How To Beat the Fortune 100 in Google Using Mobile Websites
When it comes to ranking higher in Google, many small business owners often struggle to overtake larger companies with alot more resources.
But, guess what? There’s hope. And it comes in the form of mobile website optimization.
And although the websites of some of the world’s top companies, including Exxon and General Electric are doing their best when it comes to mobile optimization, not all of them are exactly batting a thousand. In fact, of the Fortune 100, only a shameful nine are utilizing Responsive Web Design.
You see, mobile is now more important than ever. With a huge portion of the population utilizing mobile devices to access the internet, mobile usage is quickly taking over, and even replacing, the use of laptops and desktops.
This is important because Google is placing more and more emphasis not only on content but on mobile website optimization when it comes to serving up search results.
In a recent mobile websites test, the Search Agency rated the Fortune 100 on five mobile categories. These were:
- load speed
- download speed
- social media integration
- strength of their correspondent app
Each category was scored between one and five, with the sum of the five categories averaged for a final score.
Only a very few companies scored over four and none had a perfect score. The categories of download speed, social media, and the app suffering the most.
So, can small businesses really stay in front of the Fortune 100’s mobile optimization efforts?
YES! At least for the time being.
Photo by Ariel Zambelich/Wired
The playing field is level, and the time to take advantage of it is ripe – especially since Google has started to look at how well a mobile website adheres to these practices as it compiles search results.
So you’re probably wondering, “What do I need to do in order to get a jump on my competition?” Well, we’ve got the perfect list of mobile best practices for you – straight from Google – so that you can make your website “smartphone-optimized”.
1. Understand that desktop and mobile are fundamentally different.
A smaller version of the desktop webpage will not work. Mobile needs its own website, tailored both to the smaller screen and to the smartphone/mobile device ideology; i.e. users are rarely looking to browse. Instead they are looking for a specific piece of information. Make it readily available to them. And use responsive web design. Do this and you’ll be ahead of 91% of the Fortune 100.
2. Avoid using video formats that won’t play on mobile devices.
This is a serious problem, especially if video is a large part of your marketing campaign. Having videos that only play on desktop is next to useless these days, especially videos posted to your social media pages. People check social media on their mobile devices far more often that they check them on a laptop or desktop and having a video that cannot be played on the mobile version of the website will likely not be viewed by the majority of people.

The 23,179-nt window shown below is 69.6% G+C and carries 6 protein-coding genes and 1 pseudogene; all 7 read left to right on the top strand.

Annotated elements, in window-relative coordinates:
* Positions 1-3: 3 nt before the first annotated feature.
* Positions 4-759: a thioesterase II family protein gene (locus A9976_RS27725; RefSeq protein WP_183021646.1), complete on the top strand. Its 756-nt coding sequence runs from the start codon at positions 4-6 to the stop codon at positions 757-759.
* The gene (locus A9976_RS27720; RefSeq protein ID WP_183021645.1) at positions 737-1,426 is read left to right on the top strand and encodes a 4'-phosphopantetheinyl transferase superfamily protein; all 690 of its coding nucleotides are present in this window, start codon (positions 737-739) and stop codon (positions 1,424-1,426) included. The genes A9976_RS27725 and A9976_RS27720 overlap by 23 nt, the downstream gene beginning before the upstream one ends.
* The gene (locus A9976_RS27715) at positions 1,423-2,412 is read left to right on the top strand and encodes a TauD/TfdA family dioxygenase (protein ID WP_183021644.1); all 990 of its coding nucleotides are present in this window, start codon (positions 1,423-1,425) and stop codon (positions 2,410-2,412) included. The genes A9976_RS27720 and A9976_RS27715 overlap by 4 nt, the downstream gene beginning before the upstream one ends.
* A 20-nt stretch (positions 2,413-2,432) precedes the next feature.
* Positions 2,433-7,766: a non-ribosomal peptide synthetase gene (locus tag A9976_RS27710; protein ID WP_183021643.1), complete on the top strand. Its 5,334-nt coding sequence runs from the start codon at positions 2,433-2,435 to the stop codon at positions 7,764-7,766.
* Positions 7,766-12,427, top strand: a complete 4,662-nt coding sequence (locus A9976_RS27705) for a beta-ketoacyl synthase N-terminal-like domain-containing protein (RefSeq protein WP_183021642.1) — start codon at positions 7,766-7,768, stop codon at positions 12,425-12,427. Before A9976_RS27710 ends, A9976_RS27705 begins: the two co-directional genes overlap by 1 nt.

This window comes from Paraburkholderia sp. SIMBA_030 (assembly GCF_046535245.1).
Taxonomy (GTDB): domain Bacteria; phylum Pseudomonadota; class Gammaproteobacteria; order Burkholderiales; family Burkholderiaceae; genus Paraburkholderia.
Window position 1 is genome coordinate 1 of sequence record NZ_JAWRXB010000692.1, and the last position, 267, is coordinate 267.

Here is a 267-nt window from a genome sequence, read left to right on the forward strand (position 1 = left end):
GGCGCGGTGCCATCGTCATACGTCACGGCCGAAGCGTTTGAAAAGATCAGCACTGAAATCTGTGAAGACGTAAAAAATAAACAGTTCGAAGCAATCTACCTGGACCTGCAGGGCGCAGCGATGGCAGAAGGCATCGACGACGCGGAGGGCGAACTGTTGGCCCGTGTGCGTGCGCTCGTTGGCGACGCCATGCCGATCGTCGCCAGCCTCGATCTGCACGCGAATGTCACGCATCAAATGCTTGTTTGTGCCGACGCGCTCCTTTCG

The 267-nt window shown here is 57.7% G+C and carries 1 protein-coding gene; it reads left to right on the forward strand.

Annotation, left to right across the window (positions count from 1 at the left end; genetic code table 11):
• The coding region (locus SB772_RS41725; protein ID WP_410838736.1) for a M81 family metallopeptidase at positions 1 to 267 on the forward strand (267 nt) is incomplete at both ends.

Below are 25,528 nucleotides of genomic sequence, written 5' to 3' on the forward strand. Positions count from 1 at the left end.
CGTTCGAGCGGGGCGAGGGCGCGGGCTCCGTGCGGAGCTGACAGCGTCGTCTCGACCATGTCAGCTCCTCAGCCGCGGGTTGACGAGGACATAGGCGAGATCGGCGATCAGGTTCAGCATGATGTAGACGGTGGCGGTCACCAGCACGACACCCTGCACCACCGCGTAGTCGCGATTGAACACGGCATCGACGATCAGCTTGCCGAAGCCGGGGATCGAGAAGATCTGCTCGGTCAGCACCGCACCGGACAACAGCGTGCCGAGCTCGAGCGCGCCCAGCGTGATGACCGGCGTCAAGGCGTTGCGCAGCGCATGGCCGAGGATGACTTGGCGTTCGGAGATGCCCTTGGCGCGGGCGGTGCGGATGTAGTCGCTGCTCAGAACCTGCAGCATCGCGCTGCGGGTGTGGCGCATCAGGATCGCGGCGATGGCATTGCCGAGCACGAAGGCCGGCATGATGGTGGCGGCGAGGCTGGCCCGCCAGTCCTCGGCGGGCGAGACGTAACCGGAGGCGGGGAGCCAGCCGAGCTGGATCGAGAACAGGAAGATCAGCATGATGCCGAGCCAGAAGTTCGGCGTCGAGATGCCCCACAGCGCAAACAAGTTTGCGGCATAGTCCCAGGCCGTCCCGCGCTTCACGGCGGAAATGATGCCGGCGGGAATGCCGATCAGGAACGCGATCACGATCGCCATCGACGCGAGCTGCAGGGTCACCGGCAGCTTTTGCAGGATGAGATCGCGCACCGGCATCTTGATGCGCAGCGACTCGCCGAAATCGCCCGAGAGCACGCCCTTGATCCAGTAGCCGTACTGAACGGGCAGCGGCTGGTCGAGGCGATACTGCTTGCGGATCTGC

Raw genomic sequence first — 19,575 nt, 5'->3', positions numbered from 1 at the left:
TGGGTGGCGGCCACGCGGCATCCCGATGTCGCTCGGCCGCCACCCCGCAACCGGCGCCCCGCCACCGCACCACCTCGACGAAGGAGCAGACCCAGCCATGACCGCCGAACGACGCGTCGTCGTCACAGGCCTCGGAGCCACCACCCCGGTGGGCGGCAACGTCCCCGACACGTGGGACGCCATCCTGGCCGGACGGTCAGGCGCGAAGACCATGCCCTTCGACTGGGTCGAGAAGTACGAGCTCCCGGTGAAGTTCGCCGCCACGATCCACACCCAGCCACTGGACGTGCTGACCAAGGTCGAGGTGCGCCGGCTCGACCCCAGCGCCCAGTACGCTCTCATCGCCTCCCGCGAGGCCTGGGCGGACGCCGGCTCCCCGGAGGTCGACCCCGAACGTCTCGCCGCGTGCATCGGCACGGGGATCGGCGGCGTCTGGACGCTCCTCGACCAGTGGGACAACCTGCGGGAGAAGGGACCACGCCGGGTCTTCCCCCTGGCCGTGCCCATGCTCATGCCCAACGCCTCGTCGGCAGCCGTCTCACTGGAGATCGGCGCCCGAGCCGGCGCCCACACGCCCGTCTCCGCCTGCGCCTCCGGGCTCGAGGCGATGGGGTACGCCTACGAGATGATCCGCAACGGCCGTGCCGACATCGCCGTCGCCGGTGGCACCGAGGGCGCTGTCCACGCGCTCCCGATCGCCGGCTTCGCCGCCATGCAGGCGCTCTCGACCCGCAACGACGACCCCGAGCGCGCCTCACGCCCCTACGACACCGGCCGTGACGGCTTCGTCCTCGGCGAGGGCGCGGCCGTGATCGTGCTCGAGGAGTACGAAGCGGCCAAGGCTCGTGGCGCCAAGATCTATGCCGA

3. Resolve faulty redirects.
When a user clicks on a link to another part of your website, he or she wants to go to that part of your website. One of the biggest problems with mobile browsing is the problem of faulty redirects. It makes browsing unpleasant and impossible and will eventually just cause your page viewers to give up. The simplest way to solve this problem is to thoroughly test your mobile website, find any misdirects, and then scour the code for the problem.
4. Resolve consistent 404 errors.
Another error that can drive your page viewers to someone else’s website, are 404 errors. Try and solve these immediately. Sometimes, the page simply goes down and there is nothing you can do about that problem until it comes to your attention. However, if your mobile website is consistently impossible to navigate, not only will people avoid your mobile site, they may start to avoid your desktop website as well.
5. Don’t redirect to a desktop site from your mobile site.
It may seem like a timesaver to have a mobile landing page that is easy to navigate on a mobile device that then redirects the viewer to the main website for more information. However, desktop sites rarely display correctly or even visibly on the smaller screens, and require much more work to navigate, especially if the viewer is trying to read something on screen—getting the text large enough to read requires a lot of zooming and the reading itself requires lots of swiping. It causes confusion and frustration, which are two things you do not want your mobile website to cause for potential customers and clients.
6. Don’t ask your page visitors to download your mobile app with a popup advertisement.
This is one of the most annoying faux pas that mobile site builders can introduce into the code. While many companies see this as helpful to the user, it is actually more irritating than anything else. All it does is divert your viewers away from the content they were originally looking for. While it may also be available on the app, most people would prefer accessing a well-designed mobile website for occasional information than having a dedicated app on their device.
When your website is easy to access…
These best practices can help you solve some of the most common problems that users have with mobile web browsing. When your website is easy to access, it makes for easy browsing and higher conversions. When it is difficult to access, it almost always drives traffic away, which results in lost business.
Start implemeting these practices today and then track your organic traffic, time on site, and conversions. We’re pretty sure you’ll see an increase in all areas. Then drop us line or a comment and let us know how you did.